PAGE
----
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I, Claudius Hardcover – Nov 18 1976


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Product Details

  • Hardcover: 304 pages
  • Publisher: Methuen Publishing Ltd; New edition edition (Nov. 18 1976)
  • Language: English
  • ISBN-10: 0413370704
  • ISBN-13: 978-0413370709
  • Product Dimensions: 21.4 x 14.2 x 3 cm
  • Shipping Weight: 499 g
  • Average Customer Review: 4.7 out of 5 stars  See all reviews (125 customer reviews)
  • Amazon Bestsellers Rank: #1,836,707 in Books (See Top 100 in Books)

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Having never seen the famous 1970s television series based on Graves' historical novel of ancient Rome and being generally uneducated about matters both ancient and Roman, I wasn't prepared for such an engaging book. But it's a ripping good read, this fictional autobiography set in the Roman Empire's days of glory and decadence. As a history lesson, it's fabulous; as a novel it's also wonderful. Best is Claudius himself, the stutterer who let everyone think he was an idiot (to avoid getting poisoned) but who reveals himself in the narrative to be a wry and likable observer. His story continues in Claudius the God. --This text refers to the Paperback edition.

Review

I, CLAUDIUS and CLAUDIUS THE GOD are an imaginative and hugely readable account of the early decades of the Roman Empire ... racy, inventive, often comic Daily Telegraph One of the really remarkable books of our day, a novel of learning and imagination, fortunately conceived and brilliantly executed New York Times Still an acknowledged masterpiece and a model for historical fiction ... sympathetic and intensely involving: a great feat of imagination -- Hilary Mantel --This text refers to the Paperback edition.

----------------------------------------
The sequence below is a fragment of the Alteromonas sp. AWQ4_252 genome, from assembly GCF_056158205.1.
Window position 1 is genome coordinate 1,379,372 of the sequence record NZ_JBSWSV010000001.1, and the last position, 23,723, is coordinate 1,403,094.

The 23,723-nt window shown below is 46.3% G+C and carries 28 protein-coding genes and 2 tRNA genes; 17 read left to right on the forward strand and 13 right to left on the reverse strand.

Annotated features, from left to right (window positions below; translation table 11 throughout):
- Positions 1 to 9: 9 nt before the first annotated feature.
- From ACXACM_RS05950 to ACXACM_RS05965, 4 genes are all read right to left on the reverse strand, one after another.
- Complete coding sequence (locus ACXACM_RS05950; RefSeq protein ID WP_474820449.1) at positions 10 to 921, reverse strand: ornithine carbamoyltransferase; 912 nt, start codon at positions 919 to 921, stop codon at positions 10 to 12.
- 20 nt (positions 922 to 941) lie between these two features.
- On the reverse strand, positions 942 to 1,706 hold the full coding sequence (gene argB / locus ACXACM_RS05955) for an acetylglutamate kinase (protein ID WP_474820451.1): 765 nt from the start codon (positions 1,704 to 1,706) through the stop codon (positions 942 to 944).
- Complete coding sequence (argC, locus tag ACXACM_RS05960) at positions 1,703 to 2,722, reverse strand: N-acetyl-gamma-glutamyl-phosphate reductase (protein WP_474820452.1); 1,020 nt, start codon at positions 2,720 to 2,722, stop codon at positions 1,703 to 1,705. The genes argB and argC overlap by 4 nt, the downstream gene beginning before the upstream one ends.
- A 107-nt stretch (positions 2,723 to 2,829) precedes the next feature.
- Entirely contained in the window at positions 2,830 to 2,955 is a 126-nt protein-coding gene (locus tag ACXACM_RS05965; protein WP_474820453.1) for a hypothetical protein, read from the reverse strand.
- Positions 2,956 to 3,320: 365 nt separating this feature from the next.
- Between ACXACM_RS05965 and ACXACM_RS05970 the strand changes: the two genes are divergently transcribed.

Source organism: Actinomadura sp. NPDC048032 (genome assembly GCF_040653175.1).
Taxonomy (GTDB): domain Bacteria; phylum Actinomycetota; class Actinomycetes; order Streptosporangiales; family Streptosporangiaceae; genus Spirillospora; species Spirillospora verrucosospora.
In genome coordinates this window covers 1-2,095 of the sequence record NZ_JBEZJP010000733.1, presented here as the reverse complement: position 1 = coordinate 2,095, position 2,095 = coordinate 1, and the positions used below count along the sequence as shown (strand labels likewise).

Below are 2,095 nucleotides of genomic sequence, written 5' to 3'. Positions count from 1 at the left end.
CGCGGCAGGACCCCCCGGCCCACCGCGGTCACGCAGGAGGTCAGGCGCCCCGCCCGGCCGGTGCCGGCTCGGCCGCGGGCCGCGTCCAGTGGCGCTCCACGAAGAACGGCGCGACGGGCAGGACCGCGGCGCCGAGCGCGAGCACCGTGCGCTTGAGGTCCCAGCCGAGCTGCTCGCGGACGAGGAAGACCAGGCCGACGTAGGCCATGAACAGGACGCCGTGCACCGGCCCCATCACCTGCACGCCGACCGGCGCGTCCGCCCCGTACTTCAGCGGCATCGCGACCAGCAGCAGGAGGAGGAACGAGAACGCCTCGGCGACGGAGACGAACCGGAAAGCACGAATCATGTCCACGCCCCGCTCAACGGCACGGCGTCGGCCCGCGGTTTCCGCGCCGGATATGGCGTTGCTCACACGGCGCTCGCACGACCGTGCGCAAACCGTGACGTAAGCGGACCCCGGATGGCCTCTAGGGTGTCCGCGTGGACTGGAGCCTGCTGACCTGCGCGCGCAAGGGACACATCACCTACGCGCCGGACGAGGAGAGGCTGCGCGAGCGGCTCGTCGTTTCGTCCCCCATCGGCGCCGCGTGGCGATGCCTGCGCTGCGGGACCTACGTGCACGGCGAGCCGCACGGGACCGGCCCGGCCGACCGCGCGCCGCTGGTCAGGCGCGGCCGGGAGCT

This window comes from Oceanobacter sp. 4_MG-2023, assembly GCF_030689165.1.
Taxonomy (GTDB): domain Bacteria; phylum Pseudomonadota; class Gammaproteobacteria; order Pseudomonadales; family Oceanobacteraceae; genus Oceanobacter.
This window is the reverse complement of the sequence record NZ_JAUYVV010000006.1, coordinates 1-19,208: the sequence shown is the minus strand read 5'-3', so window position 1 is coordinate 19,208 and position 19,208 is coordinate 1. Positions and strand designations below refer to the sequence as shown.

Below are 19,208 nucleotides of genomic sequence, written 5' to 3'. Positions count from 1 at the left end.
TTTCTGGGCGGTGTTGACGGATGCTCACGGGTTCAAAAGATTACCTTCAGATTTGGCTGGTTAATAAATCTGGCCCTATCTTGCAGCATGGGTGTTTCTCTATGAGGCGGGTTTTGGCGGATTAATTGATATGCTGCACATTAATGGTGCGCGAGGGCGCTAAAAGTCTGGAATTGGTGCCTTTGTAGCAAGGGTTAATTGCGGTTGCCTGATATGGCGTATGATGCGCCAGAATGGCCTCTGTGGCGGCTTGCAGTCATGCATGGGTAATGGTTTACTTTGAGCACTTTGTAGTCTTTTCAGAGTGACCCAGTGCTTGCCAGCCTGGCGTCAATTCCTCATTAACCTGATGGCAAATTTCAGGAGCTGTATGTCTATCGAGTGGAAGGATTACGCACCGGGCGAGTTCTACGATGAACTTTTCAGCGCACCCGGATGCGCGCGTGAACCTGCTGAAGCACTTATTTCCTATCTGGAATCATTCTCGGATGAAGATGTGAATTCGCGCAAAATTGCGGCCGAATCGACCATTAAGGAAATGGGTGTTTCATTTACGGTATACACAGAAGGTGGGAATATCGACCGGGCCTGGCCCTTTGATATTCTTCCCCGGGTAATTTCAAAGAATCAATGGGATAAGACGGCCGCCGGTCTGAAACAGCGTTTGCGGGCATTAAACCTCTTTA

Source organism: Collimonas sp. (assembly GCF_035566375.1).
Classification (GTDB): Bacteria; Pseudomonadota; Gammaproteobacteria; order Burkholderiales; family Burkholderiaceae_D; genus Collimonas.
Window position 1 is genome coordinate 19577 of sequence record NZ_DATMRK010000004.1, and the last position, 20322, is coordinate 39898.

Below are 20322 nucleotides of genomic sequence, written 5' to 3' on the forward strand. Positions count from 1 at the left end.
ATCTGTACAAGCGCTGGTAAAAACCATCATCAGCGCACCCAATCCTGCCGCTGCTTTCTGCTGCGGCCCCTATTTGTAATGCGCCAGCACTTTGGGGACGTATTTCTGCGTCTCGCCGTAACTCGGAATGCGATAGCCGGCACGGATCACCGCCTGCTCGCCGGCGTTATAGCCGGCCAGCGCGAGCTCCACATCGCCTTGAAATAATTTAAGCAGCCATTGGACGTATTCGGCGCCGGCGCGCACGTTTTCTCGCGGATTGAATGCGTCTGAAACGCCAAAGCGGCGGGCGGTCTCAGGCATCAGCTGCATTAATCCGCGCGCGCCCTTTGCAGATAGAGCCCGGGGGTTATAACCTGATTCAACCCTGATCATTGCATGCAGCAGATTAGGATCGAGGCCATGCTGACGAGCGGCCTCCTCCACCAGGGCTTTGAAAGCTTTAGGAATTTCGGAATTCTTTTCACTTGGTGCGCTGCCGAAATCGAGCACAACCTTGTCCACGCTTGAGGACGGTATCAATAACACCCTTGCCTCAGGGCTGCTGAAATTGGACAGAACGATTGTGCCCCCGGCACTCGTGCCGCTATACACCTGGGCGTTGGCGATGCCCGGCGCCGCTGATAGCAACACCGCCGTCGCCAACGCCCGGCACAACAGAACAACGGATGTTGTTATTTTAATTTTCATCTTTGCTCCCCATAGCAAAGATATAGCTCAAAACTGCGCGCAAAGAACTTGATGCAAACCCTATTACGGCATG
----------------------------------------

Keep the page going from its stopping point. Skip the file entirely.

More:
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First Sentence
I, Tiberius Claudius Drusus Nero Germanicus This-that-and-the-other (for I shall not trouble you yet with all my titles), who was once, and not so long ago either, known to my friends and relatives and associates as 'Claudius the Idiot', or 'That Claudius', or 'Claudius the Stammerer', a.d. 41 or 'Clau-Clau-Claudius', or at best as 'Poor Uncle Claudius', am now about to write this strange history of my life ; starting from my earliest childhood and continuing year by year until I reach the fateful point of change where, some eight years ago, at the age of fifty-one, I suddenly found myself caught in what I may call the 'golden predicament' from which I have never since become disentangled. Read the first page
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Customer Reviews

4.7 out of 5 stars

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6 of 6 people found the following review helpful By Tom MacMillan on April 23 2005
Format: Paperback
All fans af historical fiction need look no further for an intersesting read. The book chronicles the reigns of the Roman Emperors Augustus, Tiberius and Caligula as seen through the eyes of Tiberius Claudius. The book reads in true roman fashion, with characters droping like flies from the very start. The odd thing is how the book makes you not cry but chuckle. The combination of ridiculusly evil characters and humerously unfourtunate events make for a story so tragic you just have to laugh. This is only added to by the way that Claudius records things like murder,war,assasination,divorce and mass executions in a trivial way. Claudius, who is considerd as an idiot due to his stutter and limp, plays up his stupidity in order to stay out of the constant political intrigues, while in fact he is one of the smartest romans of the lot and in the end, I couldn't help but feeling somewhat attached to Claudius.
This book is truley marvelous and succeeds perfectly in retelling an ancient tale. And as a plus, I am now extremly knowledgeable on this time of history after reading this book.
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3 of 3 people found the following review helpful By brewster22 on Dec 2 2003
Format: Paperback